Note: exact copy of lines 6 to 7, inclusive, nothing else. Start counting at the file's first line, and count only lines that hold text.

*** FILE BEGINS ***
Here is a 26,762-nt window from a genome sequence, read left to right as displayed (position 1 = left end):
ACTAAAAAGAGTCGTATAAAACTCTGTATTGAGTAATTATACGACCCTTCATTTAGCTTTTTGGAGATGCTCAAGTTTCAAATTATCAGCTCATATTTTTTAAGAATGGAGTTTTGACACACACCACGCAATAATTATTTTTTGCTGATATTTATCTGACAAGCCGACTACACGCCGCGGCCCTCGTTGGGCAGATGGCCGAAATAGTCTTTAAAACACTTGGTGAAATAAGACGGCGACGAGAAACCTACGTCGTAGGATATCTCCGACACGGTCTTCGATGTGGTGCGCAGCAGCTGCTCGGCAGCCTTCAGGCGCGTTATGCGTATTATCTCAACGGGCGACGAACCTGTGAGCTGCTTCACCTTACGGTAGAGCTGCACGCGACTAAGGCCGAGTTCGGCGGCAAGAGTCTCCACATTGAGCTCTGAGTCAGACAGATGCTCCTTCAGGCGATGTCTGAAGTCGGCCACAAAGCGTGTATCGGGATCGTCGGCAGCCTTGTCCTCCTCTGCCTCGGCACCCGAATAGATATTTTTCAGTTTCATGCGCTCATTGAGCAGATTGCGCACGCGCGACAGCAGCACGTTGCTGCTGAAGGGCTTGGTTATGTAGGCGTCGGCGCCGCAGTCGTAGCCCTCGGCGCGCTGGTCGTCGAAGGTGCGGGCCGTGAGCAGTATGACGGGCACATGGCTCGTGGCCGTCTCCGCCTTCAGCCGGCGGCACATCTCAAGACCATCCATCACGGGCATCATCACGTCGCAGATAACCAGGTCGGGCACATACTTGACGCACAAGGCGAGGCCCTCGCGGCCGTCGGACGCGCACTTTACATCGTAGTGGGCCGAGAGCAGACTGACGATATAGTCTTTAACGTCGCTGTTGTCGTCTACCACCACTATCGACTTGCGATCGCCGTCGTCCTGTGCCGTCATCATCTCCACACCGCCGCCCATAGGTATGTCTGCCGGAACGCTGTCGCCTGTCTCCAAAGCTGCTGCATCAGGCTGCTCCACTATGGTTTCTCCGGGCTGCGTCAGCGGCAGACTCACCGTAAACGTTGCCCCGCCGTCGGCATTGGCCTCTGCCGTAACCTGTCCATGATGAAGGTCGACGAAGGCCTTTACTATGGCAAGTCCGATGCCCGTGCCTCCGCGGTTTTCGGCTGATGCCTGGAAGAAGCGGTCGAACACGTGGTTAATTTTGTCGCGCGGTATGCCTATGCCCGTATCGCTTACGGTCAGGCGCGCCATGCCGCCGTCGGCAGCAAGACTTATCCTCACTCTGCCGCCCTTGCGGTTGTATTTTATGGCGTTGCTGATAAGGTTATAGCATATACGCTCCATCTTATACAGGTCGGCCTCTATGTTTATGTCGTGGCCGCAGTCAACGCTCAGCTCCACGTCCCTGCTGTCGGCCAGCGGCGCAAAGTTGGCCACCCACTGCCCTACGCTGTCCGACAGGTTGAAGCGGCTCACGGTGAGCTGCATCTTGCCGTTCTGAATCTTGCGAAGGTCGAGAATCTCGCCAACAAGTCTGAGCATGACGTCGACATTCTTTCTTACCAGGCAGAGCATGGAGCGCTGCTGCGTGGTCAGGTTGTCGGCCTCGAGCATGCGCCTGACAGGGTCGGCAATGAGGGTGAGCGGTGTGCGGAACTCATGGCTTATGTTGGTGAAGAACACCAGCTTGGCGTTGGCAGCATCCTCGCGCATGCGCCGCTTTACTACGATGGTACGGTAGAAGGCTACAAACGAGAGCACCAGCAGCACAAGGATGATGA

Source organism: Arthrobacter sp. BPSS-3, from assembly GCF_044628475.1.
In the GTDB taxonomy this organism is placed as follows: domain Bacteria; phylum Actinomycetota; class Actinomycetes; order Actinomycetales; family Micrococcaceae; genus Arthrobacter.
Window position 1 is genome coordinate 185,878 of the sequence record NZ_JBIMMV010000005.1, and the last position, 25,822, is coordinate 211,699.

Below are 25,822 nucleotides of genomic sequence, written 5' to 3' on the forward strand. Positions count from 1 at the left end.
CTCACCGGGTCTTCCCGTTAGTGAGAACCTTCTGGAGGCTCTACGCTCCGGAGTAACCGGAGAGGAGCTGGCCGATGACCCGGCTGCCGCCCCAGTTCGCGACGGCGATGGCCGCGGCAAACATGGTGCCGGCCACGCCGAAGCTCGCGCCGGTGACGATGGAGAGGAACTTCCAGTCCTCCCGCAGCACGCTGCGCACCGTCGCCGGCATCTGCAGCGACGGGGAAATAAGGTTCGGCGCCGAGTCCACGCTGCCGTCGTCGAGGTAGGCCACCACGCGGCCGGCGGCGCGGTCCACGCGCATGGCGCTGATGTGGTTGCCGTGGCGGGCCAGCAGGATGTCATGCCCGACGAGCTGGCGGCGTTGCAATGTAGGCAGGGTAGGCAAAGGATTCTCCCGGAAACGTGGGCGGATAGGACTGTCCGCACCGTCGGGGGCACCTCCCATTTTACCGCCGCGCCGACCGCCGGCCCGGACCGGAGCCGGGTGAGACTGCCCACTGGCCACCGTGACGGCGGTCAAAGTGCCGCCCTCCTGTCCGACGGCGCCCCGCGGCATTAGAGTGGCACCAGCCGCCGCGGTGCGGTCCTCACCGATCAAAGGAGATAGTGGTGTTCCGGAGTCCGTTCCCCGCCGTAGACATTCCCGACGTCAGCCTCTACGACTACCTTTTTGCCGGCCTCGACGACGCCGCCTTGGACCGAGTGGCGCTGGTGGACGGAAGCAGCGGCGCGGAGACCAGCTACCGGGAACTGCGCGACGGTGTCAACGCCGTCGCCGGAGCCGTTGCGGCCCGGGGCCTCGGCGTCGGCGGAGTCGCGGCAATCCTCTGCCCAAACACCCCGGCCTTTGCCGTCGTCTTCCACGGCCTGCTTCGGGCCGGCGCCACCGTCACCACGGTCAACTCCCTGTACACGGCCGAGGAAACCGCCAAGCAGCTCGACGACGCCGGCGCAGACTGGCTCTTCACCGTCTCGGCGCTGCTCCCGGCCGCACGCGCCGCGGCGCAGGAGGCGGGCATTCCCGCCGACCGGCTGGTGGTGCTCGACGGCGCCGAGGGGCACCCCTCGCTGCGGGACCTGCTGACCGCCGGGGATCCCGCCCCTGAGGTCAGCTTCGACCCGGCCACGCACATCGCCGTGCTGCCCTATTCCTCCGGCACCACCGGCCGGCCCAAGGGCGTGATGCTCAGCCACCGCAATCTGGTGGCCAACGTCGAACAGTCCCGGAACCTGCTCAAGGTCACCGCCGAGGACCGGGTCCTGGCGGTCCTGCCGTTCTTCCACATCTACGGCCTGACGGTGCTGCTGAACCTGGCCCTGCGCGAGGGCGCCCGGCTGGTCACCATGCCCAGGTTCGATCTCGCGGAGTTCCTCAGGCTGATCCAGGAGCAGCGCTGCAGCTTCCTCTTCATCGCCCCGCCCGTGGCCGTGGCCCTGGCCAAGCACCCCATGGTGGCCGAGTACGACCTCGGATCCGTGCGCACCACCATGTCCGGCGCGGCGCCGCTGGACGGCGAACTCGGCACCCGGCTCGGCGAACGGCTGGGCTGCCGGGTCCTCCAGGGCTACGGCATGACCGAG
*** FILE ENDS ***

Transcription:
Below are 25,822 nucleotides of genomic sequence, written 5' to 3' on the forward strand. Positions count from 1 at the left end.
CTCACCGGGTCTTCCCGTTAGTGAGAACCTTCTGGAGGCTCTACGCTCCGGAGTAACCGGAGAGGAGCTGGCCGATGACCCGGCTGCCGCCCCAGTTCGCGACGGCGATGGCCGCGGCAAACATGGTGCCGGCCACGCCGAAGCTCGCGCCGGTGACGATGGAGAGGAACTTCCAGTCCTCCCGCAGCACGCTGCGCACCGTCGCCGGCATCTGCAGCGACGGGGAAATAAGGTTCGGCGCCGAGTCCACGCTGCCGTCGTCGAGGTAGGCCACCACGCGGCCGGCGGCGCGGTCCACGCGCATGGCGCTGATGTGGTTGCCGTGGCGGGCCAGCAGGATGTCATGCCCGACGAGCTGGCGGCGTTGCAATGTAGGCAGGGTAGGCAAAGGATTCTCCCGGAAACGTGGGCGGATAGGACTGTCCGCACCGTCGGGGGCACCTCCCATTTTACCGCCGCGCCGACCGCCGGCCCGGACCGGAGCCGGGTGAGACTGCCCACTGGCCACCGTGACGGCGGTCAAAGTGCCGCCCTCCTGTCCGACGGCGCCCCGCGGCATTAGAGTGGCACCAGCCGCCGCGGTGCGGTCCTCACCGATCAAAGGAGATAGTGGTGTTCCGGAGTCCGTTCCCCGCCGTAGACATTCCCGACGTCAGCCTCTACGACTACCTTTTTGCCGGCCTCGACGACGCCGCCTTGGACCGAGTGGCGCTGGTGGACGGAAGCAGCGGCGCGGAGACCAGCTACCGGGAACTGCGCGACGGTGTCAACGCCGTCGCCGGAGCCGTTGCGGCCCGGGGCCTCGGCGTCGGCGGAGTCGCGGCAATCCTCTGCCCAAACACCCCGGCCTTTGCCGTCGTCTTCCACGGCCTGCTTCGGGCCGGCGCCACCGTCACCACGGTCAACTCCCTGTACACGGCCGAGGAAACCGCCAAGCAGCTCGACGACGCCGGCGCAGACTGGCTCTTCACCGTCTCGGCGCTGCTCCCGGCCGCACGCGCCGCGGCGCAGGAGGCGGGCATTCCCGCCGACCGGCTGGTGGTGCTCGACGGCGCCGAGGGGCACCCCTCGCTGCGGGACCTGCTGACCGCCGGGGATCCCGCCCCTGAGGTCAGCTTCGACCCGGCCACGCACATCGCCGTGCTGCCCTATTCCTCCGGCACCACCGGCCGGCCCAAGGGCGTGATGCTCAGCCACCGCAATCTGGTGGCCAACGTCGAACAGTCCCGGAACCTGCTCAAGGTCACCGCCGAGGACCGGGTCCTGGCGGTCCTGCCGTTCTTCCACATCTACGGCCTGACGGTGCTGCTGAACCTGGCCCTGCGCGAGGGCGCCCGGCTGGTCACCATGCCCAGGTTCGATCTCGCGGAGTTCCTCAGGCTGATCCAGGAGCAGCGCTGCAGCTTCCTCTTCATCGCCCCGCCCGTGGCCGTGGCCCTGGCCAAGCACCCCATGGTGGCCGAGTACGACCTCGGATCCGTGCGCACCACCATGTCCGGCGCGGCGCCGCTGGACGGCGAACTCGGCACCCGGCTCGGCGAACGGCTGGGCTGCCGGGTCCTCCAGGGCTACGGCATGACCGAG